Lying in bed with the Covid, not really relishing pulling all the information for Wannabe lighthouse No 3, I thought I'd post up here an anonymous poem I found in the Tralee Chronicle of 16th February 1875.
I appreciate it is not really lighthouse-related but, having written about lighthouse deaths, it strikes a chord with the lonely boatmen going out at night to look for victims of known shipwrecks, a very common practice considering the amount of drownings suffered off our coasts for many years.
The flashing lighthouse beacon pales before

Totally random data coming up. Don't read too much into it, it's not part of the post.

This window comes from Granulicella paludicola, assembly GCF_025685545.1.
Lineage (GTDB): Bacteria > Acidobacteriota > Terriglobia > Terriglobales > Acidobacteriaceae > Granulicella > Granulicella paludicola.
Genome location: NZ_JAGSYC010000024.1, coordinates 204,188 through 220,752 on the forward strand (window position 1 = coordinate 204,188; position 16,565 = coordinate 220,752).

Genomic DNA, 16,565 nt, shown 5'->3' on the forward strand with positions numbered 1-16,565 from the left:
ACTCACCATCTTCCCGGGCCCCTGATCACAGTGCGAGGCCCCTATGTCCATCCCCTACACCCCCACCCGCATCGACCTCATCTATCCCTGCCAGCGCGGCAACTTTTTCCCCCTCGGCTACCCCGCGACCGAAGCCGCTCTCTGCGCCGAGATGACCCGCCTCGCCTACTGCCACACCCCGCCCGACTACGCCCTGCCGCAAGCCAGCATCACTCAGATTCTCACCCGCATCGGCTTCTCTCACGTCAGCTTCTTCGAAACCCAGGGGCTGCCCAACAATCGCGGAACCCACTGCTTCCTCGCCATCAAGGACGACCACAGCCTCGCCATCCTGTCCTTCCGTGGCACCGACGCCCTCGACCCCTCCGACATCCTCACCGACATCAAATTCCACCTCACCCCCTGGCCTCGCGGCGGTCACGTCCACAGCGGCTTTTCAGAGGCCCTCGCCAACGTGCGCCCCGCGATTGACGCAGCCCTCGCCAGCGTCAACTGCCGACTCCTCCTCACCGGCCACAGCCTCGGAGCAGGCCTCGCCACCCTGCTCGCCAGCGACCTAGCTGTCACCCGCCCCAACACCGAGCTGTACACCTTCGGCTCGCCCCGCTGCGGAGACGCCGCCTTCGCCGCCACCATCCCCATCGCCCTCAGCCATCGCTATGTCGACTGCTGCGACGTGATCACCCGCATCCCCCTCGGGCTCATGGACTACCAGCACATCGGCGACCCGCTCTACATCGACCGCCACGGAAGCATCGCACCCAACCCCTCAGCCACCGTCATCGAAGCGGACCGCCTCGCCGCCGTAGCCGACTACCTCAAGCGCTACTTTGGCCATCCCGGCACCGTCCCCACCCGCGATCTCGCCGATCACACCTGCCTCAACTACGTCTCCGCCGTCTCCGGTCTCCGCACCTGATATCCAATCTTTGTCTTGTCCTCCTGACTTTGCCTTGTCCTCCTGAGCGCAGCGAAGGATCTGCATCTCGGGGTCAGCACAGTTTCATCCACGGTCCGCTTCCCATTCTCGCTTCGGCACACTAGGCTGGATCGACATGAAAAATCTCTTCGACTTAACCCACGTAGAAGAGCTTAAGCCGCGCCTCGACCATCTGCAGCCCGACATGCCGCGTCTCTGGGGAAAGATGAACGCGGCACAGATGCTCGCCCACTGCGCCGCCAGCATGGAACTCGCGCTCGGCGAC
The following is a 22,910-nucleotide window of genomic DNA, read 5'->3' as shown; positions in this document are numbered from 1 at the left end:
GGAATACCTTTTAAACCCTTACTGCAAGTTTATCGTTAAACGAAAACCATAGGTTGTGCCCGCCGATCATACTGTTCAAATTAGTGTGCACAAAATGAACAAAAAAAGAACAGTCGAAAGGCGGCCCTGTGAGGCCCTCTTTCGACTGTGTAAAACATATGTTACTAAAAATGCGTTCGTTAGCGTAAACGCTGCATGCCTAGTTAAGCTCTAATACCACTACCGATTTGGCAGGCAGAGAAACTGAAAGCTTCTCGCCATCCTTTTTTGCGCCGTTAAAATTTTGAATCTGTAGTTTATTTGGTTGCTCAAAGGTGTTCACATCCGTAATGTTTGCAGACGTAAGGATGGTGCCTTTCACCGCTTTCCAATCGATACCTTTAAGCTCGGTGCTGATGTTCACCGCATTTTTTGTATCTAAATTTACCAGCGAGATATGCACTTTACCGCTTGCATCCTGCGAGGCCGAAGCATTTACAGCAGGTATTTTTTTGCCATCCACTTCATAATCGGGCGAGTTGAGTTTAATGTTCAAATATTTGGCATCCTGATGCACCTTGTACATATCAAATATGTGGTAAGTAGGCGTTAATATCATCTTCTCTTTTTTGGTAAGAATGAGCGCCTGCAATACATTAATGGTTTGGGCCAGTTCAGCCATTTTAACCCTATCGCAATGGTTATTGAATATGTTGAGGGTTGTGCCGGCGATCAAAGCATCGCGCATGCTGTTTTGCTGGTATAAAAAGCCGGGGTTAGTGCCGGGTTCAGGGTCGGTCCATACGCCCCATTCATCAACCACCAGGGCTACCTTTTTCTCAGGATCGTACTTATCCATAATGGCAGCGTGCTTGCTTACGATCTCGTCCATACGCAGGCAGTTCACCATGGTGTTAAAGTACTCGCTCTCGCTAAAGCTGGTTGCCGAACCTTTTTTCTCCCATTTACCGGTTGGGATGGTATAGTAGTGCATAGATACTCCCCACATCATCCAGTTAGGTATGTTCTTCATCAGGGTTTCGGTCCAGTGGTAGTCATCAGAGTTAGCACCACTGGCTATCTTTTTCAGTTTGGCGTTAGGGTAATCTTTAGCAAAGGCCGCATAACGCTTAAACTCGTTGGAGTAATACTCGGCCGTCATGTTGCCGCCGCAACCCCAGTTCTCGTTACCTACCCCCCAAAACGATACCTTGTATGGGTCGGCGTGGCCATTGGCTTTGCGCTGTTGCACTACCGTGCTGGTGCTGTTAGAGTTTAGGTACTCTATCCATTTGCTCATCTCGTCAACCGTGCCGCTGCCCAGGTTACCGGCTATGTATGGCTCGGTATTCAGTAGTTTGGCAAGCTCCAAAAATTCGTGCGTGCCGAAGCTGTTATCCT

The ruddy harvest moon's intenser ray
That bathes, and changes into sparkling ore
Its stones of granite grey.
A single boat steals down the moonlit track.
Through the still night, its oar-strokes echo far;
Fringed with cleft light, the outline sharply black
Heaves on the harbour bar.
What strange freight fills it? Yonder heavy sail
Covers some form of blurred and shapeless dread;
Rude is the pall, but fitted well to veil
The ocean's outcast dead.
His name? his history? Vain it were to guess
But short to sum: a waif - a mystery;
Death's mocking gloss upon life's loveliness;
A secret of the sea.